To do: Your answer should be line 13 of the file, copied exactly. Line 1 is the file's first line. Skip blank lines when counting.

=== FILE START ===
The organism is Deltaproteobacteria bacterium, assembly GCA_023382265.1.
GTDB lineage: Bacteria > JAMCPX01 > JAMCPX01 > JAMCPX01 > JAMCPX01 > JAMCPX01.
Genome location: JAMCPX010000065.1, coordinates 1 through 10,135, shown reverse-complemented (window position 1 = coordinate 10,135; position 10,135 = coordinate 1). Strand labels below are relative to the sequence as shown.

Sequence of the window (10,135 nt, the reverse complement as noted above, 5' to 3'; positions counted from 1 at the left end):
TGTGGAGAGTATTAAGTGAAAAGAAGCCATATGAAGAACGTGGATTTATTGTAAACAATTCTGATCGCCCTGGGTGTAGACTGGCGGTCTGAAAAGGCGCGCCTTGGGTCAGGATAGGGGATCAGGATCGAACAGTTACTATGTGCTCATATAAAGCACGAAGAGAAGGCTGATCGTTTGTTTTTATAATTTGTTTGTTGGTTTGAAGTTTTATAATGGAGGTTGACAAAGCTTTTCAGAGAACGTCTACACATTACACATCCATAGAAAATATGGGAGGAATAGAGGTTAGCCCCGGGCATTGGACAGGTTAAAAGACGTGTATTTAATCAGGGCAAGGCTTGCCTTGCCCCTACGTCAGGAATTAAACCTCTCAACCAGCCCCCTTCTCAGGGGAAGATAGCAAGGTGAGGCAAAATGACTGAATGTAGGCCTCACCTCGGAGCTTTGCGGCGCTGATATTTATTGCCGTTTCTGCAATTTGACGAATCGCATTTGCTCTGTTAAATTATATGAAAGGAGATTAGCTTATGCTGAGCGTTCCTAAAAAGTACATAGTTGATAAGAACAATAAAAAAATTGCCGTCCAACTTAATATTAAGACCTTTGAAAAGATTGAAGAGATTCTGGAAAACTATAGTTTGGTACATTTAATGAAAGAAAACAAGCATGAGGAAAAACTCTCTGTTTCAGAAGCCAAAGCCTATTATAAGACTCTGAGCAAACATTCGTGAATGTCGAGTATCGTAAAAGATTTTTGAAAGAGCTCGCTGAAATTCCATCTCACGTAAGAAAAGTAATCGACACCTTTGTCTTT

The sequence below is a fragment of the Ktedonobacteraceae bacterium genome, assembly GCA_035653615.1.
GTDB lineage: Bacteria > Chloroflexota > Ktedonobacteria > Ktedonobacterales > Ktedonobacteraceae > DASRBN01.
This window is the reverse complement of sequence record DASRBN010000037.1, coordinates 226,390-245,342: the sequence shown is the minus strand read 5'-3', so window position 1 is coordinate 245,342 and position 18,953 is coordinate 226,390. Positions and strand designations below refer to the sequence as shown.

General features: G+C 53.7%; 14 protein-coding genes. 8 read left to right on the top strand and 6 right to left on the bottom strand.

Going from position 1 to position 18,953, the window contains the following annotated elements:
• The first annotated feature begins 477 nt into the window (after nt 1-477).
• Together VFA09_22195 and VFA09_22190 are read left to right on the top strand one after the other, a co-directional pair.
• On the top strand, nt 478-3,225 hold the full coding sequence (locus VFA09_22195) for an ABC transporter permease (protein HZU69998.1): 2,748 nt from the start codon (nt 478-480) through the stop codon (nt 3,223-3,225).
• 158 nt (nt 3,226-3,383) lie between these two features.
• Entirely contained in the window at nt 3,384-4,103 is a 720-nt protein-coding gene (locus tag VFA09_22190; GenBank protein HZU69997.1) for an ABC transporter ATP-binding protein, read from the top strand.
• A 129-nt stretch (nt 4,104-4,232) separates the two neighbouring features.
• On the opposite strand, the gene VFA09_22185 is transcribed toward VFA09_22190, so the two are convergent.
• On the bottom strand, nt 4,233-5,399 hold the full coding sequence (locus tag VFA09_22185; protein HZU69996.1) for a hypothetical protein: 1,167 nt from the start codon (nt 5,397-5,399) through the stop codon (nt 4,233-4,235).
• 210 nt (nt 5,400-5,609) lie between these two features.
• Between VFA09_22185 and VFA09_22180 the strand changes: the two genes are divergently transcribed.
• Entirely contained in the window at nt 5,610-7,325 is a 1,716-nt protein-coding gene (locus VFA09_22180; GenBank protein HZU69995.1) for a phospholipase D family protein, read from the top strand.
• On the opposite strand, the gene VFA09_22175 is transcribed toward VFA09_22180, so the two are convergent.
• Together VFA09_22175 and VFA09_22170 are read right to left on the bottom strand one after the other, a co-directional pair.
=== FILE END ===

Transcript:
• On the top strand, nt 478-3,225 hold the full coding sequence (locus VFA09_22195) for an ABC transporter permease (protein HZU69998.1): 2,748 nt from the start codon (nt 478-480) through the stop codon (nt 3,223-3,225).